Top
 Profile  
Reply with quote  
 
PostPosted: Tue Aug 25, 2020 1:07 pm 
Offline
User avatar

Joined: Sat Jan 31, 2004 2:06 pm
Posts: 2727
Location: Dartmouth, Massachusetts, USA
"Contemporary"?

Best wishes.

Steve

_________________
"Do not resent growing old. Many are denied the privilege."


Top
 Profile  
Reply with quote  
 
PostPosted: Tue Aug 25, 2020 4:59 pm 
Offline
User avatar

Joined: Sun Dec 12, 2004 4:12 pm
Posts: 2241
Location: Malua Bay, on the NSW Nature Coast
Conical bore wrote:
Terry, that was a great explanation and perspective, thanks!

I've wondered why my Thomas Aebi flute needs very little of the tuning slide pulled out, compared to what I've seen with some other players. Just about 1/4" exposed or a teeny bit more (depending on "session pitch") gets me to A440. So I guess Aebi is one of the "scientific" makers.

Could also be that Thomas is a naturally sharp player, perhaps coming from a Boehm flute playing background? (I don't know if either are true, just wondering.) I was both, and it took me some time to come to grips with the fact that many are not. You realise it when flutes start coming back to you with notes that say "Great flute, but I can't get it quite up to pitch even with the slide right in." I had to learn to get over the expectation that A440 would come with 3mm (1/8") of slide showing, as I had learned to do with the Boehm flute. Now I blow much more into the flute with the hole turned right in. I just tried both embouchure approaches with the same slide setting and got a 60 cent difference. That's worth about 15mm (5/8") on the slide!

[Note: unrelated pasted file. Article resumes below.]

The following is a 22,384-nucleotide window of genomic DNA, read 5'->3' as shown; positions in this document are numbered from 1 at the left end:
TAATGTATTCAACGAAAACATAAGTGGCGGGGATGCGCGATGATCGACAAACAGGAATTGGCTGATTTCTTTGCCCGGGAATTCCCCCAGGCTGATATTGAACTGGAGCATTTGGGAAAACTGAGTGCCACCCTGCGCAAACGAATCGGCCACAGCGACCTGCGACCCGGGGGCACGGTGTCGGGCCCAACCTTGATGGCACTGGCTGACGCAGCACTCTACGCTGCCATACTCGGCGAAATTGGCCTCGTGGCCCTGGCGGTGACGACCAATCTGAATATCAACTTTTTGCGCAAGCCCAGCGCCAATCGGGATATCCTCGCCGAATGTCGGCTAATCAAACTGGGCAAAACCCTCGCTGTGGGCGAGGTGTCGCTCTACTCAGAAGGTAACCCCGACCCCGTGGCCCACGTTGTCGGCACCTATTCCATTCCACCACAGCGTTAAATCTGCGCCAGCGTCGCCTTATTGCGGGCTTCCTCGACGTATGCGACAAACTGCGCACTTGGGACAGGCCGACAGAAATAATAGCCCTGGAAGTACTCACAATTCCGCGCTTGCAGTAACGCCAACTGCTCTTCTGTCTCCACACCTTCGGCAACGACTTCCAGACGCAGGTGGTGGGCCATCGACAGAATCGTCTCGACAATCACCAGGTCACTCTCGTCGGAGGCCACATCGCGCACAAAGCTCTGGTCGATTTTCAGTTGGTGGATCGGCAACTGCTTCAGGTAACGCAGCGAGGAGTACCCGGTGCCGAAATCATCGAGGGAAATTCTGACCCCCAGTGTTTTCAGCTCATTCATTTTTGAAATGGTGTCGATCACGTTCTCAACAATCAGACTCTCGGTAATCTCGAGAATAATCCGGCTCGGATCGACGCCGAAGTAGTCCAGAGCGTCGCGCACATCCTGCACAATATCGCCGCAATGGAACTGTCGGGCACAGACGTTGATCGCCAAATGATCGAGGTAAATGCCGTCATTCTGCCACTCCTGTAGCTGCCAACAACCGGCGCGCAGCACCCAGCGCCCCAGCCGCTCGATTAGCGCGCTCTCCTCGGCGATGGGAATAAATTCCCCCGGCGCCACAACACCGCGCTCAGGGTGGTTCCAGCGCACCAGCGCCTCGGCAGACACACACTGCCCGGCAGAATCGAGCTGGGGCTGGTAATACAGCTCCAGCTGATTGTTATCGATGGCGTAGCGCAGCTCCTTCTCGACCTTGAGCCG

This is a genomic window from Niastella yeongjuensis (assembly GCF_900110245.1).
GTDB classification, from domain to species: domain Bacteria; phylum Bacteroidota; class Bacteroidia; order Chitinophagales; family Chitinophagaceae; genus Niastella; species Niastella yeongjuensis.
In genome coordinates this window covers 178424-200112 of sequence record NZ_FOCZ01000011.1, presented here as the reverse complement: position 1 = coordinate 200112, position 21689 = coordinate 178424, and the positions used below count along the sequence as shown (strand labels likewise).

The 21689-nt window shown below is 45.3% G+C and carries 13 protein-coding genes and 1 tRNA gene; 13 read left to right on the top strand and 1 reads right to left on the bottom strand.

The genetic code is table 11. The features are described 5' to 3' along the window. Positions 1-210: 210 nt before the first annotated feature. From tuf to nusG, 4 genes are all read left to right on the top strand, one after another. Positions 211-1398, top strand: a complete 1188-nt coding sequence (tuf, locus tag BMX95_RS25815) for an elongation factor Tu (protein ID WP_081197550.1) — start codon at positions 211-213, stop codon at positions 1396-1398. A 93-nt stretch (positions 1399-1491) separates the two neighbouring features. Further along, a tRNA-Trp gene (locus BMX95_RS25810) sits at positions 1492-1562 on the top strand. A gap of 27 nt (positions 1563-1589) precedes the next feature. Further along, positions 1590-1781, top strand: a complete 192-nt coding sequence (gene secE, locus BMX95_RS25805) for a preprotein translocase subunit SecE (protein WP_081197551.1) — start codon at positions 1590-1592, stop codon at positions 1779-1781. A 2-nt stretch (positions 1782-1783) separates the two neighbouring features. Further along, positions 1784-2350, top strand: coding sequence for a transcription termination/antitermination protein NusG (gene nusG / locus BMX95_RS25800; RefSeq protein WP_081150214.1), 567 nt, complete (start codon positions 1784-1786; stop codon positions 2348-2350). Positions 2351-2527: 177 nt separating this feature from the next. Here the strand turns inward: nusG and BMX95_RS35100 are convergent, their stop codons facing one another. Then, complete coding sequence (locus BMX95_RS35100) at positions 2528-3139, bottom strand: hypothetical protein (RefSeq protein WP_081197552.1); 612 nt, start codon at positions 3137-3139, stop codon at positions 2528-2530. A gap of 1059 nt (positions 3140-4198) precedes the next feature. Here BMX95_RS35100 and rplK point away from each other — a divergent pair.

Quote:
Regarding the terminology, I think "scientific" isn't ideal because it could be interpreted as superior. This appears to be more a question of personal taste in what each player would prefer, with advantages and disadvantages with either design. Maybe "modern" might work better? We'd have traditional vs. modern flute designs, and traditionalist vs. modernist flute makers.


Yeah, I wondered about modernist. Or perhaps "engineering"? Traditionists are content to live and work around problems. Engineers feel obliged to fix them. That would make me an engineer who plays traditional music. Yep, no identity crises around here.


Top
 Profile  
Reply with quote  
 
PostPosted: Tue Aug 25, 2020 5:09 pm 
Offline
User avatar

Joined: Sun Dec 12, 2004 4:12 pm
Posts: 2241
Location: Malua Bay, on the NSW Nature Coast
Steampacket wrote:
This thread concerning Grinter flute measurement may be of interest?:
viewtopic.php?f=2&t=107888

Thanks for that reminder, Steampacket. I saw it come in just as I was posting, but didn't have time to review it at the time.

Certainly good to check that out, MarkMor, to see if that could be an additional issue in your case.


Top
 Profile  
Reply with quote  
 
PostPosted: Tue Aug 25, 2020 9:26 pm 
Offline

Joined: Mon Nov 02, 2015 4:53 pm
Posts: 6
Big thanks to all for your helpful comments!